I briefly addressed the new (“novus ordo”) Roman liturgy in the sixth section of my story, where you can see that I have felt something similar to what Fr. Bouyer expressed in the quote you shared.

    As a general rule, Catholics have always learned to make due with whatever liturgy the Church provides, and that is how many Roman Catholics have chosen to respond to their new liturgy. But as I mentioned in the above account, using myself as an example, there are other appropriate, even if extraordinary (or non-Roman), ways to participate in the liturgical life of the Church, and in present circumstances some of us have chosen one or another of those ways, for various reasons.


  20. Andrew, as a convert myself, the succinct recounting of your journey into the Catholic Church simply made my heart swell. I identify with much of your journey and will be ruminating on this for a while along with the ample Scripture references you provided.

    Blessings and peace!

  21. Beverly,

    Glory to Jesus Christ!

    Thanks for the note, and thanks especially for considering the Scripture references. Because of the nature of this account (primarily autobiographical) and due to its length I only provided chapter and verse references for the relevant parts of Scripture (except for the quotes at the very end), but each reference is essential.


  22. Hi Andrew,
    Another westerner joining a Uniate church! The Catholic Church has issued many encyclicals to prevent this. They only wanted conversions to go one way- from Uniate to Latin rite. Uniates still retain much of the Orthodox ethos despite the influence of the Latin Church.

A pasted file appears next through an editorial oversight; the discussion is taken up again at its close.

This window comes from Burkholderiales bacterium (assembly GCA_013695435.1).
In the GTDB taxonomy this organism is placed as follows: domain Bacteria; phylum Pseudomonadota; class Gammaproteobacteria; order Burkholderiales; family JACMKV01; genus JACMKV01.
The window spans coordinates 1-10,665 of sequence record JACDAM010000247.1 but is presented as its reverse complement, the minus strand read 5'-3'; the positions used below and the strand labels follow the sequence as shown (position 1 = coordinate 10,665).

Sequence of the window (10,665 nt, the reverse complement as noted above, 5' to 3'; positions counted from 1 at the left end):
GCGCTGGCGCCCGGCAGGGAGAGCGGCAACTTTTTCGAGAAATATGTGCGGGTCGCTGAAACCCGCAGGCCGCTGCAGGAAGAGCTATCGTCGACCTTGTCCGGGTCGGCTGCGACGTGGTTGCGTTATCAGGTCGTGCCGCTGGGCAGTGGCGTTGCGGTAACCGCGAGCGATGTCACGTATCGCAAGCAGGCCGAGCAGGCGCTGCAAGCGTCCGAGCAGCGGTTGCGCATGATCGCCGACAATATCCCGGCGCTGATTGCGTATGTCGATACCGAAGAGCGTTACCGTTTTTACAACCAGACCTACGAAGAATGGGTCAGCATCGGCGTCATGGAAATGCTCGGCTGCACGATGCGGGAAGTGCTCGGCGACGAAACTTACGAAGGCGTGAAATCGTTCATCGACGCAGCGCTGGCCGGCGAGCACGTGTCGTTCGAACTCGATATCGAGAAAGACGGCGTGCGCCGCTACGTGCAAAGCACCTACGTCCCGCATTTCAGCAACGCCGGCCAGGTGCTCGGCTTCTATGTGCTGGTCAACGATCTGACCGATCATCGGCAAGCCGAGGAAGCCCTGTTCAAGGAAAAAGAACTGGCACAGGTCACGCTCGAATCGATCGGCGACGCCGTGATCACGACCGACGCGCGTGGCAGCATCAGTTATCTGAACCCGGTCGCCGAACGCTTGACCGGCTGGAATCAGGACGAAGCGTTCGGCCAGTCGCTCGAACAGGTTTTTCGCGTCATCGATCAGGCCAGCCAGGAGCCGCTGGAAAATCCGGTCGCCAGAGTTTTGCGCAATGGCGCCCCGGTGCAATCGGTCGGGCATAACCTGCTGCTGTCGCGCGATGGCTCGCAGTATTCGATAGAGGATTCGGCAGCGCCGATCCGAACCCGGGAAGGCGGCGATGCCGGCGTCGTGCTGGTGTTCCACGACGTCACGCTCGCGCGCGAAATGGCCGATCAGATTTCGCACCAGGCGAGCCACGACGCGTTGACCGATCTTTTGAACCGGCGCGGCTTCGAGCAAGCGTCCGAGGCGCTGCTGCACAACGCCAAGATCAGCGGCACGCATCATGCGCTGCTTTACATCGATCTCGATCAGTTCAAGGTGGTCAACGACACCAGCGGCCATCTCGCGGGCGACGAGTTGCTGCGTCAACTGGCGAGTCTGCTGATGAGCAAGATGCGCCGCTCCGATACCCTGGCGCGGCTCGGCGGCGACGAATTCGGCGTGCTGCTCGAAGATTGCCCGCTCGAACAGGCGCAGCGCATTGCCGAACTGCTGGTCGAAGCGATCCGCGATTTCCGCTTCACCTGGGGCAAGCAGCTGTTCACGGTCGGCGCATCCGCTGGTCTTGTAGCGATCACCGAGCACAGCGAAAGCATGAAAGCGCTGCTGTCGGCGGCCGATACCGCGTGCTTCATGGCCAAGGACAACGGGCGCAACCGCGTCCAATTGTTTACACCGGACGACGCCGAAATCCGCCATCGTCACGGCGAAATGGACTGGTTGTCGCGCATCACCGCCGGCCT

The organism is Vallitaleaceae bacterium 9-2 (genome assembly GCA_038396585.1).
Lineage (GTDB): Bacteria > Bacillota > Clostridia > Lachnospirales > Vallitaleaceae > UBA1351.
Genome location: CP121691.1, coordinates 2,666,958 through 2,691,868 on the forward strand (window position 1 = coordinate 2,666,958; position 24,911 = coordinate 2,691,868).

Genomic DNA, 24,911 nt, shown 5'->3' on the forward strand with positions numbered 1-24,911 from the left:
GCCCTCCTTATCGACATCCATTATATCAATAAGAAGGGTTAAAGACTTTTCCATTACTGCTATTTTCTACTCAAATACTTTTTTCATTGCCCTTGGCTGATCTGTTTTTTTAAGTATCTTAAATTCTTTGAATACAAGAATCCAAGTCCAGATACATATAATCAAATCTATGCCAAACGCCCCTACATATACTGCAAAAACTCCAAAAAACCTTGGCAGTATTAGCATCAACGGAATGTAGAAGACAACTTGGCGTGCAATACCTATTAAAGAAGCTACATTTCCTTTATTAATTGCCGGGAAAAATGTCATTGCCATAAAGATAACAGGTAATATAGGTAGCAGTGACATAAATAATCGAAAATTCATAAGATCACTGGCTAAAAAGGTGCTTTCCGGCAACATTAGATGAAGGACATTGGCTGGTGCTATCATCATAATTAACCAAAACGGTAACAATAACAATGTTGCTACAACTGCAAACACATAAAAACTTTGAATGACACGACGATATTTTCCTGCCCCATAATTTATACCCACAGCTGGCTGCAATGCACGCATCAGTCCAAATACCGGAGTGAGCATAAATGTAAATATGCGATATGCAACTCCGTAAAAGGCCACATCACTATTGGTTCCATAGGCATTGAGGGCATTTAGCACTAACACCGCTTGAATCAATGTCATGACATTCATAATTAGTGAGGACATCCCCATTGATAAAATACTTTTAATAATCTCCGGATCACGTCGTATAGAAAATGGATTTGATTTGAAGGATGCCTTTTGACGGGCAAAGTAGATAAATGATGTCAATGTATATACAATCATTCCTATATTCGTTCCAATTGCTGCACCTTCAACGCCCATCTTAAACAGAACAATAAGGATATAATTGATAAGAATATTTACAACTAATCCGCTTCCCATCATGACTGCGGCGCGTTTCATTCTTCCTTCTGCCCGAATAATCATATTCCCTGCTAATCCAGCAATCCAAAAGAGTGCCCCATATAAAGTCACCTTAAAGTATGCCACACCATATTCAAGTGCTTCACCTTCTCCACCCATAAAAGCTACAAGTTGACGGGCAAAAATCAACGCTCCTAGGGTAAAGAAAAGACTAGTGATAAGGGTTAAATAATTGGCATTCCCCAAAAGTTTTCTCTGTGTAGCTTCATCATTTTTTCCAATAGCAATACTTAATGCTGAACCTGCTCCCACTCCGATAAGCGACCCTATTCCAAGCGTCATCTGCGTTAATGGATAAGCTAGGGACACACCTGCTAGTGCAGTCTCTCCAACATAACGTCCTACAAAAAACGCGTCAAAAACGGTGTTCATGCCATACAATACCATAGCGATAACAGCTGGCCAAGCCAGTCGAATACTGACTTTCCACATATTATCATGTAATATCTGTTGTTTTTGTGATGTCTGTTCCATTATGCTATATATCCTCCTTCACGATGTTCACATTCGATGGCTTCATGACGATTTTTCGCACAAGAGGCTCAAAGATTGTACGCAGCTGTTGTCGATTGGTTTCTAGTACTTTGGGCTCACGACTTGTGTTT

If you like what you see in a Uniate Church like the Ukrainian Catholic Church then join the Orthodox Church. We are everything that Uniates are and more because we haven’t succumbed to the modern ‘isms’ that have taken over the modern Roman Catholic Church.

  23. Stefano,

    The Orthodox Church has everything that any traditional, liturgical, orthodox Christian could ever want, except for being in full communion with the bishop of Rome. The Orthodox Church also has some things that no Christian would ever want, but that is true of all particular churches and ecclesial communities, including the Catholic ones.


  24. Stefano,

    After spending the better part of each week for the past several months studying the issue of Papal primacy in the early Church, I will recommend to you a small work that I think will demonstrate that the earliest and primitive Church recognized the Roman episcopate as part of the divine constitution of the Church. It is entitled “Communio: Church and Papacy in Early Christianity” by Ludwig Hertling SJ

  25. Hi Erick,